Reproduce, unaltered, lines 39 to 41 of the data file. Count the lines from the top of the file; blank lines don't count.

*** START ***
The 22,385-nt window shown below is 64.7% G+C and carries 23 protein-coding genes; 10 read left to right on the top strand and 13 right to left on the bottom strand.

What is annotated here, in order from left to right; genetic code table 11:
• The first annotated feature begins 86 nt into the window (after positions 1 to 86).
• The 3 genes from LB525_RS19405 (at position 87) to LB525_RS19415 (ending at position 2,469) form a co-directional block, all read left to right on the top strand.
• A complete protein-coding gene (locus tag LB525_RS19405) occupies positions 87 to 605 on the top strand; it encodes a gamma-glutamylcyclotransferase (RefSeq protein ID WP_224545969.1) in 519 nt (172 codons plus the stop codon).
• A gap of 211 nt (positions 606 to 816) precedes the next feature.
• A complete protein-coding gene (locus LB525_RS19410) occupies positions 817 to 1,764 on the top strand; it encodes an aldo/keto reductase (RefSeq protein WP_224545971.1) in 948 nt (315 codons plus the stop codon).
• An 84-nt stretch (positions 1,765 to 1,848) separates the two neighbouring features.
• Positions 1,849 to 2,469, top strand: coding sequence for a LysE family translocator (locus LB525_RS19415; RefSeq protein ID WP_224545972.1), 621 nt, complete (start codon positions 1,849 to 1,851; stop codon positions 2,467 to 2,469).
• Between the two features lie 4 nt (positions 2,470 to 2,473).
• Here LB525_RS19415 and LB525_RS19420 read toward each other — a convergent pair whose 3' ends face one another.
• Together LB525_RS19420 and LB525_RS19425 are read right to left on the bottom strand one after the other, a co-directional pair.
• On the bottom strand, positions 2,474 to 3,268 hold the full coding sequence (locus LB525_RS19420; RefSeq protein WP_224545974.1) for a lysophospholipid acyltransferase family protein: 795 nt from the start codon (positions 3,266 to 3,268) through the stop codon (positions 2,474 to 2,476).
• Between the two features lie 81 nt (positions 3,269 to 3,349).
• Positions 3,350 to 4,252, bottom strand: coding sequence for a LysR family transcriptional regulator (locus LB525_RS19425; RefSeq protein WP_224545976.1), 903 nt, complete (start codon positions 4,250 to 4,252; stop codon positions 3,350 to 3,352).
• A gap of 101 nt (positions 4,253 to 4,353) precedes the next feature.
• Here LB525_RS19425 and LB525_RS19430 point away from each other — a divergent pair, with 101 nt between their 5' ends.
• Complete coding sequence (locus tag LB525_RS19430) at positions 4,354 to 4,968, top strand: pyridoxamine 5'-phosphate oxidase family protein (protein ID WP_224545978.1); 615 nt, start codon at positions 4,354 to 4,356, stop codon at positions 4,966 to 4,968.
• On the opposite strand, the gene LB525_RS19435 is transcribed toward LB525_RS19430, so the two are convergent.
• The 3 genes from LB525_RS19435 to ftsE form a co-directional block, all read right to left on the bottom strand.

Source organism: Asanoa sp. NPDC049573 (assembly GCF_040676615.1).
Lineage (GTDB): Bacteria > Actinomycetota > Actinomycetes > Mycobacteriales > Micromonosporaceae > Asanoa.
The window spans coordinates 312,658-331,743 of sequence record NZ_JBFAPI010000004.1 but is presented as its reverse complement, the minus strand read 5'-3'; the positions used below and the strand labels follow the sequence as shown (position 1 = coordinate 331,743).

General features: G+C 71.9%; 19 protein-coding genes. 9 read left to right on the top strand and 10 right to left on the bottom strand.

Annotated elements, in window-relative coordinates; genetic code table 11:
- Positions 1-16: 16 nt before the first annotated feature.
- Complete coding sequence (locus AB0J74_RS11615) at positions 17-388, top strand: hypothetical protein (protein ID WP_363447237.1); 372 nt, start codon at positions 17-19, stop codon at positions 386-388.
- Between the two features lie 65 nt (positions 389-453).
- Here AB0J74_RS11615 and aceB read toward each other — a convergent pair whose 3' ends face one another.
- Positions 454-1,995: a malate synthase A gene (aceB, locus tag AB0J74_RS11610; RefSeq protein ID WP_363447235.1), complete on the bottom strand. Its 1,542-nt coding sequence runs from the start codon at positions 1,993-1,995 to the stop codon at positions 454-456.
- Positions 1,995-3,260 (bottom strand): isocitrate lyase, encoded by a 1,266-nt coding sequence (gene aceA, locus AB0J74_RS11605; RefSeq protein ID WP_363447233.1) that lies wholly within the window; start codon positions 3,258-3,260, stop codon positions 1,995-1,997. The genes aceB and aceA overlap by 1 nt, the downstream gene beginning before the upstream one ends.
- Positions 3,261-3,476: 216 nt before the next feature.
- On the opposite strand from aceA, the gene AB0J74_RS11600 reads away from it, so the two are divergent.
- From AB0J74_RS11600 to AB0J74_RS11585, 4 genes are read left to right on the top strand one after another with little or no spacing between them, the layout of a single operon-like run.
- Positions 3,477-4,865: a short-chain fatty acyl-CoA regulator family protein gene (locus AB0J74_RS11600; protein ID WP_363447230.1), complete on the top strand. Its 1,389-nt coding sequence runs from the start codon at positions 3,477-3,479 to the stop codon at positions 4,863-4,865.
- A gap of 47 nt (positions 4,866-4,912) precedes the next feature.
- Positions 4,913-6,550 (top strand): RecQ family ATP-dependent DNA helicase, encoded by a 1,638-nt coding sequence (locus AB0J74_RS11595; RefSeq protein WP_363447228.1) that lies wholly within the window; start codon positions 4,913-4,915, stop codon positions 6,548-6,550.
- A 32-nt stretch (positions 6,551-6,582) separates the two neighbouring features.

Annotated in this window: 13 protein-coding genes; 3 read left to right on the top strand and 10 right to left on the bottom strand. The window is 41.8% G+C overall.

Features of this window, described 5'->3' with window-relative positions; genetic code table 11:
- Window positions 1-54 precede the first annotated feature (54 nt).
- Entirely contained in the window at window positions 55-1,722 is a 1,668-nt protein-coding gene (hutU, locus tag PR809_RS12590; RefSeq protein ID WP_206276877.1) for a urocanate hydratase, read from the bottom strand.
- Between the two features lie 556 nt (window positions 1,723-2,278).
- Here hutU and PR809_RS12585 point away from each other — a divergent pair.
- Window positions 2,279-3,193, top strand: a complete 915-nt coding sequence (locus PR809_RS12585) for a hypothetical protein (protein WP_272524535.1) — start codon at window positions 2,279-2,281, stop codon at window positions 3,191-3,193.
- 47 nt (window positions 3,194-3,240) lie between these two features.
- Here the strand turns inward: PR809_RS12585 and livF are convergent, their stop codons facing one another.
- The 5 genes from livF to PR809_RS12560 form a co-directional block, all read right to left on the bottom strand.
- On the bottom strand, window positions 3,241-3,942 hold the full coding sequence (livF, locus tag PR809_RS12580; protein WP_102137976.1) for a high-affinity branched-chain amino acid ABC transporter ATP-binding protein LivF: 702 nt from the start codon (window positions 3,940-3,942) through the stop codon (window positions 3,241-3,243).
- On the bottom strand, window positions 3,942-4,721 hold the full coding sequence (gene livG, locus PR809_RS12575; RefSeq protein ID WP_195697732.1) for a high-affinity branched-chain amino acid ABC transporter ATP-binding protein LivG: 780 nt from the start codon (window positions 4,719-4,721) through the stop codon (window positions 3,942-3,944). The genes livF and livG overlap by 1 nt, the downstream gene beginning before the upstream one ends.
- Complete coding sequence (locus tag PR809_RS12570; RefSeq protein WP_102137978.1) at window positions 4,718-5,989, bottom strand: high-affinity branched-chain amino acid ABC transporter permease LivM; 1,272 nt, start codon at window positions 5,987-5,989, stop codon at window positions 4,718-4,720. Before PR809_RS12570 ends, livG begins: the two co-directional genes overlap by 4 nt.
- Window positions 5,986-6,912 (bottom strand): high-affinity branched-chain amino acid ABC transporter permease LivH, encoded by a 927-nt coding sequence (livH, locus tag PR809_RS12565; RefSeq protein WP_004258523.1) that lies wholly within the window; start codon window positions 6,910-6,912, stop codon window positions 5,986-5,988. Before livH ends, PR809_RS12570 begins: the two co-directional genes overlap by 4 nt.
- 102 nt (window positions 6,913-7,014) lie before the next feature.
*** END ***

Annotated in this window: 13 protein-coding genes; 3 read left to right on the top strand and 10 right to left on the bottom strand. The window is 41.8% G+C overall.

Features of this window, described 5'->3' with window-relative positions; genetic code table 11:
- Window positions 1-54 precede the first annotated feature (54 nt).